GEORGE A. ZEO, PSY.D.
You can expect that in the initial consultation, we will discuss what you believe is the general reason for seeking treatment, and we will identify beginning goals for your therapy. These goals represent a starting point to be revisited along the course of treatment. Initial goals do not need to reflect exactly how you expect to benefit from treatment. Some individuals have a difficult time in the first session putting into words what they hope to accomplish in therapy. Often times, people gain a greater sense of their goals for treatment once they enter the flow of therapy and have a bit of time to think between sessions about the areas in which they struggle.
It is quite frequent that in the first session an individual will report a feeling such as sadness or anxiety, and can identify the settings in which these feelings are experienced most often and with the greatest intensity. You can expect to be asked general questions about the presenting problem, recent events that may be contributing to emotional distress, aspects of your current support system, and any current or prior efforts to self-help. The goal is for you to leave the first session with a general understanding of the treatment process and a sense that you and your therapist will be collaborating to help relieve emotional or psychological discomfort.
The decision to pursue psychotherapy can be stressful for many people. People who contact me are at various stages of readiness to begin therapy, and I am committed to gently guiding my patients toward a place of relief from emotional distress and an enhanced sense of well-being.
As a psychologist, I focus on personality qualities, internalized images, habits, and beliefs that promote resilience. I pay very close attention to utilizing personal strengths to compensate for vulnerabilities, and I help patients to position themselves in a way that maximizes opportunities for growth and self-actualization.
Psychotherapy is an active process for both client and therapist. The most important predictor of success in psychotherapy is the establishment of a solid working relationship that offers the patient the freedom and safety to talk about experiences and beliefs that may have been previously avoided, unresolved, or considered uncomfortable as a topic to discuss with spouses, friends, boyfriends/girlfriends or family.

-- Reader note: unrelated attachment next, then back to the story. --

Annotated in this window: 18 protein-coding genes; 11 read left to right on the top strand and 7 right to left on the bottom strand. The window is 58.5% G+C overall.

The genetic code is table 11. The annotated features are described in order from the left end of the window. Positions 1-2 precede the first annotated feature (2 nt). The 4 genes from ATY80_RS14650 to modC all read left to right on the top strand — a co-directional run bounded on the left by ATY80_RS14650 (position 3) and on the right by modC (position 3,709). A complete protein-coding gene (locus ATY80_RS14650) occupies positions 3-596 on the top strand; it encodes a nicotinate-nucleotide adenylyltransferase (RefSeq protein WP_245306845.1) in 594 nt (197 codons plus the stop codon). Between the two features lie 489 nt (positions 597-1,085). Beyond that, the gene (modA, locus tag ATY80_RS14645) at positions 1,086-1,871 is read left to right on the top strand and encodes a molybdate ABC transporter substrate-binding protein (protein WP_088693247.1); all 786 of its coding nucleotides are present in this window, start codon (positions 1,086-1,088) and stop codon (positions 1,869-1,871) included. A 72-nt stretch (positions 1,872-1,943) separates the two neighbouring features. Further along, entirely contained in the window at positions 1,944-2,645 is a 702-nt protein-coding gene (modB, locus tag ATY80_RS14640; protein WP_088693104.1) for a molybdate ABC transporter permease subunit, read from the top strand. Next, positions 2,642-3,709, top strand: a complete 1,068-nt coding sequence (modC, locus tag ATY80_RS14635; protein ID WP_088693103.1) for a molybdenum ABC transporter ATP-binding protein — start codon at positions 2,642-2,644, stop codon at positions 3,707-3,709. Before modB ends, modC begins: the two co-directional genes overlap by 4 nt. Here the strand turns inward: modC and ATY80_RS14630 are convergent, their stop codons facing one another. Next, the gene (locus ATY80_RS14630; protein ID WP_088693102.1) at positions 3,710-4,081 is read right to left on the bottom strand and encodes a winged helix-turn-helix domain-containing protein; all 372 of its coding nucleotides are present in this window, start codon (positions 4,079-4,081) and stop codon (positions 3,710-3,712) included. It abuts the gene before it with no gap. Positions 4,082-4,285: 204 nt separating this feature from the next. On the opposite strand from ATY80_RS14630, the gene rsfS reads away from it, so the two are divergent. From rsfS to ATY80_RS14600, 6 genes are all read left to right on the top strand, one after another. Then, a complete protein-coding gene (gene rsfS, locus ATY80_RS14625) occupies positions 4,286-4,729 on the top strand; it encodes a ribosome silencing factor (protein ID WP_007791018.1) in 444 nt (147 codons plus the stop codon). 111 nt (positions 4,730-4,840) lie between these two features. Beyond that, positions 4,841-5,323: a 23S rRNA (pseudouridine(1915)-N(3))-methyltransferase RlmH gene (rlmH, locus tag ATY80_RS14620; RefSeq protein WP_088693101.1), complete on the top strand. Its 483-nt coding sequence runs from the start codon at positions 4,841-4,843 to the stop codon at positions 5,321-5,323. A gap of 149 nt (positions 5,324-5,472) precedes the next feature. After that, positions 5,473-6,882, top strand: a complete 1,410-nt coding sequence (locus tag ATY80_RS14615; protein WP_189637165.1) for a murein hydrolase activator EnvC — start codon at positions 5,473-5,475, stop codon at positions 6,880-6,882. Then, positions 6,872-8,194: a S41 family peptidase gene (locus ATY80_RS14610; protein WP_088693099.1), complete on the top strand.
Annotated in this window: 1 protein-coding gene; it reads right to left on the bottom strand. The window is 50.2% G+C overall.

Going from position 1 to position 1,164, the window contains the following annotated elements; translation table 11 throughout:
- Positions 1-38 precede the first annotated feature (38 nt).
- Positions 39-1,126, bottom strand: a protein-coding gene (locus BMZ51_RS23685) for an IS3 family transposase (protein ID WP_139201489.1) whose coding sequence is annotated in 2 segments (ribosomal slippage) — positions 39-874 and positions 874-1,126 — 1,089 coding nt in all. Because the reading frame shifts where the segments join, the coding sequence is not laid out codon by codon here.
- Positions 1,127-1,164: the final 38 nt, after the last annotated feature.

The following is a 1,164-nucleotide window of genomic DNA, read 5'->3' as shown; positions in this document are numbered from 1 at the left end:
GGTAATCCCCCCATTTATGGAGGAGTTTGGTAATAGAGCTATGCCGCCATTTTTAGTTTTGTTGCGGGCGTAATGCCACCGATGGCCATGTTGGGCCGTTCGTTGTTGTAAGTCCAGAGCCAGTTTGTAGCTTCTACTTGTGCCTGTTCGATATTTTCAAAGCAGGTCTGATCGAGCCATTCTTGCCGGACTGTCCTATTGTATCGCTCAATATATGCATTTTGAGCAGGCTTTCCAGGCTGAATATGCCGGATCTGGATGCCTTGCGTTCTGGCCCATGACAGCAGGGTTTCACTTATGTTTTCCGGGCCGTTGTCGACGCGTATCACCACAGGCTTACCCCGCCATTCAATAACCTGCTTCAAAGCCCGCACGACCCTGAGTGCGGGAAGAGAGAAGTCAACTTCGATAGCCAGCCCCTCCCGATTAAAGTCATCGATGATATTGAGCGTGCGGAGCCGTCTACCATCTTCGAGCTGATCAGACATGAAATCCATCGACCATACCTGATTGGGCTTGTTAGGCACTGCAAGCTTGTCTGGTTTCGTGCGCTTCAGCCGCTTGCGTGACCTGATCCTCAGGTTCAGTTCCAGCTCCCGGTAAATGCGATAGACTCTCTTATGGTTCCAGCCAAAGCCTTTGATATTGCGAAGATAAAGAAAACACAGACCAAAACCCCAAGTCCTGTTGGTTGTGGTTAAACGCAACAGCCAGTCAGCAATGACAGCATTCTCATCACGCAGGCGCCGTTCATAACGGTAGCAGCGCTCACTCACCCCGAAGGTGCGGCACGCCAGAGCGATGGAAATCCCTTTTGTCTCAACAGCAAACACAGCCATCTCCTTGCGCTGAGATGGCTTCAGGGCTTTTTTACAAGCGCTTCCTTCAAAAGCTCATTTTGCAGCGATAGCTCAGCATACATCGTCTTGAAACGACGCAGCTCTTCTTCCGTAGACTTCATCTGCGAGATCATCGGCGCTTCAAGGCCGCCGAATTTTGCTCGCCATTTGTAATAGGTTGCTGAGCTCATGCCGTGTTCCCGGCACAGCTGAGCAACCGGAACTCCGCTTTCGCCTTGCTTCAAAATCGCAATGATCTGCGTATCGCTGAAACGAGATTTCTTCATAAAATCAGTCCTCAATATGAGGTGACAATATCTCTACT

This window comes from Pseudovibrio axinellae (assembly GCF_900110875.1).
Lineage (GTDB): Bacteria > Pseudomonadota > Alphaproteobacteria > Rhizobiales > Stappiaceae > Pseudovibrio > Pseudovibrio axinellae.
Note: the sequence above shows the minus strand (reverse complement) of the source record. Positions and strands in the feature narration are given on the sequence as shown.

As a psychologist, I am committed to creating a discrete, empathic, safe, and highly confidential “holding environment” that offers my patients an opportunity to work on reducing emotional distress and make better personal choices. I am highly dedicated to providing my patients with a comfortable, supportive, and collaborative therapeutic environment.
I place emphasis on the importance of your beliefs and expectations in determining how you may act and why you choose certain paths in life. Even from your first days of life, you are developing a template for how to think and feel about yourself, your relationships, and the world in general. It is essential to recognize the impact of dreams, wishes, daydreams, and other psychological forces that remain just outside of your conscious awareness.
It is also crucial to understand that the process of altering feelings and thoughts is influenced by factors that do not involve logic or reason. Most people spend a disproportionate amount of time rationalizing and reasoning with the intention of making changes. Decreasing emotional distress is also about altering the meaning that you may attribute to representations and memories of people, events, and symbols that are significant to events in your life. When you alter the internal image, it can lead to a change in how you view the outer world. Therefore, all of the world can be viewed as a mirror of your internal life.
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